At the church we attend on Sundays, they recite the rosary beginning thirty minutes before each mass. For the 7 a.m. Mass, there are few people present for the start, especially when there is snow on the ground. Cyndi and I arrived yesterday as the snow was flying and rosary was just starting. We took our typical place near where the individual leading the rosary sits.
With a group rosary, the leader typically says the first half of each prayer. The others present recite the second half. With even a small crowd (or a few people gathered within earshot), this approach works well. With only a few people scattered around a large church, it makes the call and response challenging, especially for the leader, who can’t hear when the other people complete their half of a prayer. The fact we were near the leader helped create some volume for the responses to help him keep pace.
When we completed the rosary, he stopped to thank us for being there, saying, "It's always easier to lead the rosary when you are here to pray along." I thanked him for showing up early to lead it.
4-Step Formula for Encouraging Idea Magnets and Team Members
I share this story because as we've been working on the manuscript for a new Brainzooming book on Idea Magnets and creative leadership, I've been thinking a lot about how leaders and followers encourage each another. It struck me how this simple situation underscored what leaders and followers can do for each other.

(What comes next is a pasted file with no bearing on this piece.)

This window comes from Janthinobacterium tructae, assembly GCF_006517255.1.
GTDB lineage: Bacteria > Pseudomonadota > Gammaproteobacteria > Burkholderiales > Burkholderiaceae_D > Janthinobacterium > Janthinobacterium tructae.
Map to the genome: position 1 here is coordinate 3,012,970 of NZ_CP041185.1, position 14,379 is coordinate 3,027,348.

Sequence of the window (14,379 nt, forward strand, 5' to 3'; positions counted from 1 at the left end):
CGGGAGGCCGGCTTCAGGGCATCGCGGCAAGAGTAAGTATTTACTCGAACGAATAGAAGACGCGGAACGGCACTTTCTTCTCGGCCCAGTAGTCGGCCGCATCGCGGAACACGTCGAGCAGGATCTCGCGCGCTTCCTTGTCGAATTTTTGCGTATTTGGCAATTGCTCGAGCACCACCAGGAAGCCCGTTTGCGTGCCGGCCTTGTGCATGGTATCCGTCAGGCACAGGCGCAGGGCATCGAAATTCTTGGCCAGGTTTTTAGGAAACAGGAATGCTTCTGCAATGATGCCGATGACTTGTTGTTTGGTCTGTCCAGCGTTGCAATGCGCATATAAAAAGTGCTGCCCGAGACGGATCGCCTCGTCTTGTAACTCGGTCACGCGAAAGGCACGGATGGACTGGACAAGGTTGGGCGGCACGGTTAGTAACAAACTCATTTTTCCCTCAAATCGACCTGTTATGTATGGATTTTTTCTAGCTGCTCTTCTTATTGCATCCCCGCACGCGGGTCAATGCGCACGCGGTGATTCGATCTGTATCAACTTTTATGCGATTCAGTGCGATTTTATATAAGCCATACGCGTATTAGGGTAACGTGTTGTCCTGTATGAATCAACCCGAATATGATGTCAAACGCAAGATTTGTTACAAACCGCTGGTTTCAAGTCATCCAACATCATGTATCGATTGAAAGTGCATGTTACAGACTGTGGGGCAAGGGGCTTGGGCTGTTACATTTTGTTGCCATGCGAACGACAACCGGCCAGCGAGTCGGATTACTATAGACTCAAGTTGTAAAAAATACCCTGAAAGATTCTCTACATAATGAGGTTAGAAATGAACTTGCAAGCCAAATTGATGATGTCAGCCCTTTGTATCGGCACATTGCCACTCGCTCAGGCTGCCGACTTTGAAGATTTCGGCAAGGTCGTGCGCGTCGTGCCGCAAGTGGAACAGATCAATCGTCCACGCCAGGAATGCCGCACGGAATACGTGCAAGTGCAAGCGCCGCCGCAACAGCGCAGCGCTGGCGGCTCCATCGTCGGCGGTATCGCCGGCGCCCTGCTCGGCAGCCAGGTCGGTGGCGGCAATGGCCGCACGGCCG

- Was visible and present so we knew where to find him
- Got things started, even though the situation was less than ideal
- Pressed on no matter what
- Thanked the followers for participating
We, as followers:
- Positioned ourselves near the leader
- Dependably followed our designated role
- Were vocal and available to help the leader more effectively perform his part
- Thanked the leader for leading
Just a four-step formula for how leaders (and Idea Magnets) and team members encourage each other that seems like it works in most situations.
While there may be all kinds of other things going on within a team, if you as a leader or a follower, can get these four items right, you're well down the path toward successful implementation. – Mike Brown